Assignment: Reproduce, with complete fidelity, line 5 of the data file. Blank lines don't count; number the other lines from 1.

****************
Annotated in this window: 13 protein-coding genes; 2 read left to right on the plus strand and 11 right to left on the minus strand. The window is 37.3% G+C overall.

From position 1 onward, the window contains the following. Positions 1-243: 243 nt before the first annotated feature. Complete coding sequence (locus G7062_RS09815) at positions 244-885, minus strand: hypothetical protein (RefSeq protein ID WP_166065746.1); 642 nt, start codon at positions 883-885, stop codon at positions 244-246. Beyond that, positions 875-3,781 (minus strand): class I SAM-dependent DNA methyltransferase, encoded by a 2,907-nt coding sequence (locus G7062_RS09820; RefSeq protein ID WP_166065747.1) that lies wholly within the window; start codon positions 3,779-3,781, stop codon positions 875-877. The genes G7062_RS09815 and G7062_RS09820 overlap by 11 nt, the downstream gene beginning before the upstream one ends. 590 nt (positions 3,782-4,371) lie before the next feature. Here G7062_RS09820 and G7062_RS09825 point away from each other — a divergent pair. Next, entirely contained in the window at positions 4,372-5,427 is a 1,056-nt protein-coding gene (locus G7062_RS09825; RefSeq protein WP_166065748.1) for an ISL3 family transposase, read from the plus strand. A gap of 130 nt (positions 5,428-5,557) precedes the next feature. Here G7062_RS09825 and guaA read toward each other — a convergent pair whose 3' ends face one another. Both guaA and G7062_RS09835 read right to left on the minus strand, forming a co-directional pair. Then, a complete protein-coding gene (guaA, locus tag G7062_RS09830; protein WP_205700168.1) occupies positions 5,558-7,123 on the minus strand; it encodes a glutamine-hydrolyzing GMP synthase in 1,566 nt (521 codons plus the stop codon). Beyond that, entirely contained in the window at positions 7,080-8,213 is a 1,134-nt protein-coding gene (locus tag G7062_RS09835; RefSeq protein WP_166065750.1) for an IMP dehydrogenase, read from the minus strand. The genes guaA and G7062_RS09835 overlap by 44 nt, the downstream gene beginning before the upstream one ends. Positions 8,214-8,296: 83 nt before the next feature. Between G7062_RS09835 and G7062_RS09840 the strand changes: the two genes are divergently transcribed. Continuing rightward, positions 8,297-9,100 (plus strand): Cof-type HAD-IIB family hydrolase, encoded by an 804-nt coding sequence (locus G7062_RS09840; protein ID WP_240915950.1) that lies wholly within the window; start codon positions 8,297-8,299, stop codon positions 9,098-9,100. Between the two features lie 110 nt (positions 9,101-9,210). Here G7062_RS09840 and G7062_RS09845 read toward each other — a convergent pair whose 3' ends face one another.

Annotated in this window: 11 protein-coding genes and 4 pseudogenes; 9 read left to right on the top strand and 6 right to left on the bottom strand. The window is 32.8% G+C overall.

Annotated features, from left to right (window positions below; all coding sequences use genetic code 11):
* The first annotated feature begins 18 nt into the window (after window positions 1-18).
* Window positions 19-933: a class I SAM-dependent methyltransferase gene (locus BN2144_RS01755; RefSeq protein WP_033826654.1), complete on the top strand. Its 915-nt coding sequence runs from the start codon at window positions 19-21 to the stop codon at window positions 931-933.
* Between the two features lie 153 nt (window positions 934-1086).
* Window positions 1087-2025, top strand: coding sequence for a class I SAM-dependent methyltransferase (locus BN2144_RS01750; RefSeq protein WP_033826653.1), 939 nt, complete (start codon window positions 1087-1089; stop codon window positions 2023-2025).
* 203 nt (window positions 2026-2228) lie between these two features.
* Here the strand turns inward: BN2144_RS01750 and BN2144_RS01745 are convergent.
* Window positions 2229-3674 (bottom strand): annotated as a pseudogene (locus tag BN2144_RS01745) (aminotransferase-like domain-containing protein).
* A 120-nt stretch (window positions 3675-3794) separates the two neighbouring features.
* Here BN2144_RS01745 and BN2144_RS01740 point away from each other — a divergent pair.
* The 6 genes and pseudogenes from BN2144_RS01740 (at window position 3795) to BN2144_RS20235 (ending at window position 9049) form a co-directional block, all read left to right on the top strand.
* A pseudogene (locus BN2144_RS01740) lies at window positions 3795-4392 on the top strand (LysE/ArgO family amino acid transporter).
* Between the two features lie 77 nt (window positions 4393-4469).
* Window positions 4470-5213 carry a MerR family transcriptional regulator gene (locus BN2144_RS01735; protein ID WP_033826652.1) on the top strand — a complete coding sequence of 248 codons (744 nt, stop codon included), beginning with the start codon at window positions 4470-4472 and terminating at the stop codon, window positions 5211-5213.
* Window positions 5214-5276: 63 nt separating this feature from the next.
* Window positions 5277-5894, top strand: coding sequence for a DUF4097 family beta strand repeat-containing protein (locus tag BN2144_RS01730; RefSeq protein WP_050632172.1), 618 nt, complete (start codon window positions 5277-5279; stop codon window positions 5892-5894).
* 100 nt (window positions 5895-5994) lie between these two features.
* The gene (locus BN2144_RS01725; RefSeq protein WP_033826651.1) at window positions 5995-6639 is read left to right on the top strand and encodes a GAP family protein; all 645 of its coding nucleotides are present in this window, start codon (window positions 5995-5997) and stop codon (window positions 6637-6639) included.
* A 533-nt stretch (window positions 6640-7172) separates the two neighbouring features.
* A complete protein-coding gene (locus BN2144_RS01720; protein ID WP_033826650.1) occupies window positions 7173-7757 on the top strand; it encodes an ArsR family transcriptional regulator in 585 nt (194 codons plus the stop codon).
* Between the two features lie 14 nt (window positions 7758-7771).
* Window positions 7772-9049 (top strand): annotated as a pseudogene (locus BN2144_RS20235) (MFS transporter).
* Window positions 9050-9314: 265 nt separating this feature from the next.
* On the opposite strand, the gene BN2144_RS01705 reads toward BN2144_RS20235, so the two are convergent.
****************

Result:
* The first annotated feature begins 18 nt into the window (after window positions 1-18).